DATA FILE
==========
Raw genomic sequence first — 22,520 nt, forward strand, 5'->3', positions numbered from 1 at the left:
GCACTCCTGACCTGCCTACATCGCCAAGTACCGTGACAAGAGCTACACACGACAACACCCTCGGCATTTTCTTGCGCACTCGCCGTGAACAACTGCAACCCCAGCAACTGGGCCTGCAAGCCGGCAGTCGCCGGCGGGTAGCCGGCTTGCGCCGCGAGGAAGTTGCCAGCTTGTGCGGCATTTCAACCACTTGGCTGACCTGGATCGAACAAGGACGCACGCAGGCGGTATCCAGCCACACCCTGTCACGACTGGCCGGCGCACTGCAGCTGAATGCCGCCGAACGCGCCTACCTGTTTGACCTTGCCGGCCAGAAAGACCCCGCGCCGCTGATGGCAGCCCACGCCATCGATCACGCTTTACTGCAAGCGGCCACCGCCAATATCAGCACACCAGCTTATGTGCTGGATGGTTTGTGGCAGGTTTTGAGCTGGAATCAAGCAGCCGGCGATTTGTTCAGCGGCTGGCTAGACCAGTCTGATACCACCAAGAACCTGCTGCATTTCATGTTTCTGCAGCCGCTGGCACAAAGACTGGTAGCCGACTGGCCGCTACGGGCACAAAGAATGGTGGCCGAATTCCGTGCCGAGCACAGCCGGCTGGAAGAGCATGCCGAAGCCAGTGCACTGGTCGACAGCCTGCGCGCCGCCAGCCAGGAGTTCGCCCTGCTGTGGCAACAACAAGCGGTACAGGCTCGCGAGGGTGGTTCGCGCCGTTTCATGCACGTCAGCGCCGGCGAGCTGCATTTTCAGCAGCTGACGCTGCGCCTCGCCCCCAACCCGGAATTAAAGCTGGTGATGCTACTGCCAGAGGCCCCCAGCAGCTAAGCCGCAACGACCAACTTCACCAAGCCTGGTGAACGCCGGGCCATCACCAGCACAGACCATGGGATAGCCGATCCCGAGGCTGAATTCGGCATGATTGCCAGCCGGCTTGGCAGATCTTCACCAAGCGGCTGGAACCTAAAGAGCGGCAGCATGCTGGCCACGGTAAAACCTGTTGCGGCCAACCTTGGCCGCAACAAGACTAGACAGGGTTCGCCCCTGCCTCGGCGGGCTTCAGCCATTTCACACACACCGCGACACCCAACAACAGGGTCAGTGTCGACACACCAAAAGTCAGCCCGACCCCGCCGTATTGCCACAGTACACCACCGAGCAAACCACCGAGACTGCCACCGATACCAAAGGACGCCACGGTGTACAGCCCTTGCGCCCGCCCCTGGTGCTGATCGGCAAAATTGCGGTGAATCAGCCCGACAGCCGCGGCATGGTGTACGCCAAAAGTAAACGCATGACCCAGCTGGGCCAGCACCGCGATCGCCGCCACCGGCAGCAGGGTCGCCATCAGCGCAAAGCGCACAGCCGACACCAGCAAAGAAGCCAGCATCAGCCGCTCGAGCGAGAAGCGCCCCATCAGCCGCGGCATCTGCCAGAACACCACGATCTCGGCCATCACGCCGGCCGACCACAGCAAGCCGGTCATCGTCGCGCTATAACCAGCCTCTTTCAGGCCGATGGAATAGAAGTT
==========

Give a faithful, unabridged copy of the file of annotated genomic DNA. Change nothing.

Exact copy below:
Raw genomic sequence first — 22,520 nt, forward strand, 5'->3', positions numbered from 1 at the left:
GCACTCCTGACCTGCCTACATCGCCAAGTACCGTGACAAGAGCTACACACGACAACACCCTCGGCATTTTCTTGCGCACTCGCCGTGAACAACTGCAACCCCAGCAACTGGGCCTGCAAGCCGGCAGTCGCCGGCGGGTAGCCGGCTTGCGCCGCGAGGAAGTTGCCAGCTTGTGCGGCATTTCAACCACTTGGCTGACCTGGATCGAACAAGGACGCACGCAGGCGGTATCCAGCCACACCCTGTCACGACTGGCCGGCGCACTGCAGCTGAATGCCGCCGAACGCGCCTACCTGTTTGACCTTGCCGGCCAGAAAGACCCCGCGCCGCTGATGGCAGCCCACGCCATCGATCACGCTTTACTGCAAGCGGCCACCGCCAATATCAGCACACCAGCTTATGTGCTGGATGGTTTGTGGCAGGTTTTGAGCTGGAATCAAGCAGCCGGCGATTTGTTCAGCGGCTGGCTAGACCAGTCTGATACCACCAAGAACCTGCTGCATTTCATGTTTCTGCAGCCGCTGGCACAAAGACTGGTAGCCGACTGGCCGCTACGGGCACAAAGAATGGTGGCCGAATTCCGTGCCGAGCACAGCCGGCTGGAAGAGCATGCCGAAGCCAGTGCACTGGTCGACAGCCTGCGCGCCGCCAGCCAGGAGTTCGCCCTGCTGTGGCAACAACAAGCGGTACAGGCTCGCGAGGGTGGTTCGCGCCGTTTCATGCACGTCAGCGCCGGCGAGCTGCATTTTCAGCAGCTGACGCTGCGCCTCGCCCCCAACCCGGAATTAAAGCTGGTGATGCTACTGCCAGAGGCCCCCAGCAGCTAAGCCGCAACGACCAACTTCACCAAGCCTGGTGAACGCCGGGCCATCACCAGCACAGACCATGGGATAGCCGATCCCGAGGCTGAATTCGGCATGATTGCCAGCCGGCTTGGCAGATCTTCACCAAGCGGCTGGAACCTAAAGAGCGGCAGCATGCTGGCCACGGTAAAACCTGTTGCGGCCAACCTTGGCCGCAACAAGACTAGACAGGGTTCGCCCCTGCCTCGGCGGGCTTCAGCCATTTCACACACACCGCGACACCCAACAACAGGGTCAGTGTCGACACACCAAAAGTCAGCCCGACCCCGCCGTATTGCCACAGTACACCACCGAGCAAACCACCGAGACTGCCACCGATACCAAAGGACGCCACGGTGTACAGCCCTTGCGCCCGCCCCTGGTGCTGATCGGCAAAATTGCGGTGAATCAGCCCGACAGCCGCGGCATGGTGTACGCCAAAAGTAAACGCATGACCCAGCTGGGCCAGCACCGCGATCGCCGCCACCGGCAGCAGGGTCGCCATCAGCGCAAAGCGCACAGCCGACACCAGCAAAGAAGCCAGCATCAGCCGCTCGAGCGAGAAGCGCCCCATCAGCCGCGGCATCTGCCAGAACACCACGATCTCGGCCATCACGCCGGCCGACCACAGCAAGCCGGTCATCGTCGCGCTATAACCAGCCTCTTTCAGGCCGATGGAATAGAAGTT